It's late, so I'm just going to combine two links into one and let you all comment before commenting further.
First, it appears that Arenas is going to accept a plea agreement that allows him to get off with much less than the maximum five-year sentence for the felony he was charged with today. Via the Washington Post:
Gilbert Arenas was charged Thursday with a single count of carrying a pistol without a license, a felony that carries a five-year sentence, but the Washington Wizards guard has reached a plea agreement that could result in much less or even no jail time, several sources close to the case said.
Basketball-wise, though, the issue of far greater importance is Arenas' future with the team. On that count, don't get your hopes up. Michael Lee and Mike Wise write tonight that Arenas feels betrayed by the organization, feeling they didn't support him during this time.
A person close to Arenas said Thursday that Arenas believes President Ernie Grunfeld and the Wizards management failed to support him following his locker room confrontation on Dec. 21 with teammate Javaris Crittenton. The two players were feuding over a gambling debt stemming from a card game on a team flight back to Washington from Phoenix two days earlier.
Arenas, the person close to the player said, has told NBA investigators that his flippant behavior following the incident, including the pantomiming of pistols before a game that led to an indefinite suspension from NBA Commissioner David Stern, was because he felt the Wizards organization had turned its back on him.
"If your own franchise, the people you considered family, weren't there for you when you needed them most, would you want to play for them and be around them anymore?" said the person, who spoke on condition of anonymity. Arenas "was wrong for bringing guns into the locker room, and it's going to mean pleading guilty to a felony. It's serious business. But the way this came out and how Ernie and the organization handled the facts makes you wonder if he will ever play for them again."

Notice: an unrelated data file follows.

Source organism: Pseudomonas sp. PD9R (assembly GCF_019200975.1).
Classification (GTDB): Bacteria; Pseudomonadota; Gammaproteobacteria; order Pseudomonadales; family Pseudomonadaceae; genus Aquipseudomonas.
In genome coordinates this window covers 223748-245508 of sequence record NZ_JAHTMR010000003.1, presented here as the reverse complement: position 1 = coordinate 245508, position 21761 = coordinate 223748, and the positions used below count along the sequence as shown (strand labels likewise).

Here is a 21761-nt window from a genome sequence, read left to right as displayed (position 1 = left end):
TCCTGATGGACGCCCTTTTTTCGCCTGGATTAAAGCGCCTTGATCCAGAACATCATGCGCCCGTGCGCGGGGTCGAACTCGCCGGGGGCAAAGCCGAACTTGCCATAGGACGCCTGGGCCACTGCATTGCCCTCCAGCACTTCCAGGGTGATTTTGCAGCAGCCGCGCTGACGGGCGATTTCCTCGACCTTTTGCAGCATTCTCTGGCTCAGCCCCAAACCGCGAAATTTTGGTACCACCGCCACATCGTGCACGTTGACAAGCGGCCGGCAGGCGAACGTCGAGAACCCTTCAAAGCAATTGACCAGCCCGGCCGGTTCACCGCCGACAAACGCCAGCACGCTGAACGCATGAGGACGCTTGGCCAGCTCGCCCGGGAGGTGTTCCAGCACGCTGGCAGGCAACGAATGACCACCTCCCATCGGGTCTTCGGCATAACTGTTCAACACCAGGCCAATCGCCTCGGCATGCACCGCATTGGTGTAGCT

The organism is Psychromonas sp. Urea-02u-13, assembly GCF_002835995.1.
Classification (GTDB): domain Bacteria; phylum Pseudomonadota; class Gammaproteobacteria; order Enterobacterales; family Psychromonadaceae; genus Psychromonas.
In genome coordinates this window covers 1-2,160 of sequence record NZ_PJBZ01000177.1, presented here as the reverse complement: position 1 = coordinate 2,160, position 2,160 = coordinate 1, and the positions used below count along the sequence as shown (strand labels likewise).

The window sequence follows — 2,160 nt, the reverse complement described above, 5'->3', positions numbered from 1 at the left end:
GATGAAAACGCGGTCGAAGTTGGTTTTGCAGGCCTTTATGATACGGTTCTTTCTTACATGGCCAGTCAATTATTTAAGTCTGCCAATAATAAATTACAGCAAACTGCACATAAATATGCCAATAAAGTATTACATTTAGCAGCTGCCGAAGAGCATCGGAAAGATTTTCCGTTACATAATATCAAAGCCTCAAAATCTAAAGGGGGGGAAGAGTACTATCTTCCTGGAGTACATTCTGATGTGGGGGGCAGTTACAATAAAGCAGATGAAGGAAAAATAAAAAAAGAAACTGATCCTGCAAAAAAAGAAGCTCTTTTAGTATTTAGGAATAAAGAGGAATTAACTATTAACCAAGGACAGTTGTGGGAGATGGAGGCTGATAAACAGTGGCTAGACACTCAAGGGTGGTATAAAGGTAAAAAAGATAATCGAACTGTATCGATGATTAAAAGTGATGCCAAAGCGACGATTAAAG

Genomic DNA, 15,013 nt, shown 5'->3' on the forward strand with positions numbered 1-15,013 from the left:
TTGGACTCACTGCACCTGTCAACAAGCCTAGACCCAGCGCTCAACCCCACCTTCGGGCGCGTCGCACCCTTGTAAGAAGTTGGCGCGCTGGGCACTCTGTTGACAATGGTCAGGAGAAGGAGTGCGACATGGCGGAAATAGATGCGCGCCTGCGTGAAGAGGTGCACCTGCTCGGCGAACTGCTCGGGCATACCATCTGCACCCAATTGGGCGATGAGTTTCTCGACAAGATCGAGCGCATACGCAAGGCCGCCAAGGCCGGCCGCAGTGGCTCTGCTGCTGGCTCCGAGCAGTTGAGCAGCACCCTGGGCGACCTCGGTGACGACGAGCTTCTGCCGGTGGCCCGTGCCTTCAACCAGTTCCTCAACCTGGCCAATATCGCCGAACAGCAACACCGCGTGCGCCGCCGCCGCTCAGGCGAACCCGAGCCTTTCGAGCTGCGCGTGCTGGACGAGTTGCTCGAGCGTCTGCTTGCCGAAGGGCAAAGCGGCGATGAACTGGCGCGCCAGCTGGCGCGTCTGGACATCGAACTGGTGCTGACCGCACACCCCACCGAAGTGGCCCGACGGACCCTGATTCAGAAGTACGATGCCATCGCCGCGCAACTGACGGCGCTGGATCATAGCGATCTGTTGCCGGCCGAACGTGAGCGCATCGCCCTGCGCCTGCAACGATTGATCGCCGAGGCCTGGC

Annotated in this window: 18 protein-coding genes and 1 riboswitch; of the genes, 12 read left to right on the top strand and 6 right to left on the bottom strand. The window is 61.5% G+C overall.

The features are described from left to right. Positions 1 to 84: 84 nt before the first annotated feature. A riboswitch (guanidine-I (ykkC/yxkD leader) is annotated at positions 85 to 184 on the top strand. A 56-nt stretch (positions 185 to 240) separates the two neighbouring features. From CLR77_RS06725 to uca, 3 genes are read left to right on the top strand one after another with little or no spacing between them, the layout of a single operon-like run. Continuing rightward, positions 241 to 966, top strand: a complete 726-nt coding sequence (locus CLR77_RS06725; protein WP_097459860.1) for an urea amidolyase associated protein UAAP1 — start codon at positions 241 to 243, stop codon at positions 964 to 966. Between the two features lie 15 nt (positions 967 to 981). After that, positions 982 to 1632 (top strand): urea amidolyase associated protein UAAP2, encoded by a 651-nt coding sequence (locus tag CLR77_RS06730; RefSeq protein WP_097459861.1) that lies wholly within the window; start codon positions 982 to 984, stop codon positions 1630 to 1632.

There's more in there, including a line about how Arenas got emotional when he told NBA investigators that he didn't feel the team supported him after he made a mistake. Also, one player told Michael Lee (presumably, since he's in Chicago now) that none of this will matter because the whole team's being traded anyway. Nobody said the purging of this squad was going to be easy.
Back to Arenas, though. I understand that this is a remarkably complex issue, and the Wizards were kind of in a no-win situation. I also realize there's a legitimate argument to be made that Arenas deserves no sympathy at all. But Arenas' thoughts kind of confirm what many of us have said this week, which is that the manner in which the Wizards went about this merited questioning. Nobody said they needed to continue to push Arenas as the face of the franchise, but the way they did literally everything they could to distance themselves made any sort of reconciliation impossible. Now, the Wizards are in a position where they better hope the contract can be voided, because Arenas isn't coming back and nobody's going to want to trade him. This is instead of keeping their options open in case things got settled relatively harmlessly (which is still a possibility).